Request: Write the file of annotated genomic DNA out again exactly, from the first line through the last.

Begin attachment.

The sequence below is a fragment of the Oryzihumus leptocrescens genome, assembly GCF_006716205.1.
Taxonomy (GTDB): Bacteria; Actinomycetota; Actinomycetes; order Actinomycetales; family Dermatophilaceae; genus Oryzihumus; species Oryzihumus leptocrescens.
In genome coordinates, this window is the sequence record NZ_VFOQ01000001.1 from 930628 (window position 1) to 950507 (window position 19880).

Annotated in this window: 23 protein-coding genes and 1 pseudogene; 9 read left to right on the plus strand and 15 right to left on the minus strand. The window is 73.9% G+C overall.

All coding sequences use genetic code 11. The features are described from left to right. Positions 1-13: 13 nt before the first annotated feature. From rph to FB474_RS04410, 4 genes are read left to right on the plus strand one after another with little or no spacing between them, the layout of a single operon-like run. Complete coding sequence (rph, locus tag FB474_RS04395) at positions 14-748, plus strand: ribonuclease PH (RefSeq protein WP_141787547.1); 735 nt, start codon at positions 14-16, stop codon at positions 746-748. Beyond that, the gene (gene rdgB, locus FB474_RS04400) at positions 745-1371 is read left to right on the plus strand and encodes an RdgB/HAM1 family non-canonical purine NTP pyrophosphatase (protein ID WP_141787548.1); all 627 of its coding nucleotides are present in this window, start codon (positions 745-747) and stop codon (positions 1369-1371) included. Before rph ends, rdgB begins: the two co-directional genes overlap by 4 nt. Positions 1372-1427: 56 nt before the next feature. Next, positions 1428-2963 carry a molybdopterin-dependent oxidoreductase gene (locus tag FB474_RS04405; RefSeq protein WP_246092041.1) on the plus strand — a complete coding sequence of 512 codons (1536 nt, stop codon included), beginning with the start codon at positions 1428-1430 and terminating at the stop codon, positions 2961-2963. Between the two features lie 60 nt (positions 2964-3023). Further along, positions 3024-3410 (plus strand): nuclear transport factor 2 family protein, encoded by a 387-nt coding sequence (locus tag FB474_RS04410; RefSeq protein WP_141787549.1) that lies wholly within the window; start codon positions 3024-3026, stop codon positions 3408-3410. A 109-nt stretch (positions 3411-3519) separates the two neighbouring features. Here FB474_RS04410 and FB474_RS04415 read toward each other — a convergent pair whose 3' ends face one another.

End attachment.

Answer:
The sequence below is a fragment of the Oryzihumus leptocrescens genome, assembly GCF_006716205.1.
Taxonomy (GTDB): Bacteria; Actinomycetota; Actinomycetes; order Actinomycetales; family Dermatophilaceae; genus Oryzihumus; species Oryzihumus leptocrescens.
In genome coordinates, this window is the sequence record NZ_VFOQ01000001.1 from 930628 (window position 1) to 950507 (window position 19880).

Annotated in this window: 23 protein-coding genes and 1 pseudogene; 9 read left to right on the plus strand and 15 right to left on the minus strand. The window is 73.9% G+C overall.

All coding sequences use genetic code 11. The features are described from left to right. Positions 1-13: 13 nt before the first annotated feature. From rph to FB474_RS04410, 4 genes are read left to right on the plus strand one after another with little or no spacing between them, the layout of a single operon-like run. Complete coding sequence (rph, locus tag FB474_RS04395) at positions 14-748, plus strand: ribonuclease PH (RefSeq protein WP_141787547.1); 735 nt, start codon at positions 14-16, stop codon at positions 746-748. Beyond that, the gene (gene rdgB, locus FB474_RS04400) at positions 745-1371 is read left to right on the plus strand and encodes an RdgB/HAM1 family non-canonical purine NTP pyrophosphatase (protein ID WP_141787548.1); all 627 of its coding nucleotides are present in this window, start codon (positions 745-747) and stop codon (positions 1369-1371) included. Before rph ends, rdgB begins: the two co-directional genes overlap by 4 nt. Positions 1372-1427: 56 nt before the next feature. Next, positions 1428-2963 carry a molybdopterin-dependent oxidoreductase gene (locus tag FB474_RS04405; RefSeq protein WP_246092041.1) on the plus strand — a complete coding sequence of 512 codons (1536 nt, stop codon included), beginning with the start codon at positions 1428-1430 and terminating at the stop codon, positions 2961-2963. Between the two features lie 60 nt (positions 2964-3023). Further along, positions 3024-3410 (plus strand): nuclear transport factor 2 family protein, encoded by a 387-nt coding sequence (locus tag FB474_RS04410; RefSeq protein WP_141787549.1) that lies wholly within the window; start codon positions 3024-3026, stop codon positions 3408-3410. A 109-nt stretch (positions 3411-3519) separates the two neighbouring features. Here FB474_RS04410 and FB474_RS04415 read toward each other — a convergent pair whose 3' ends face one another.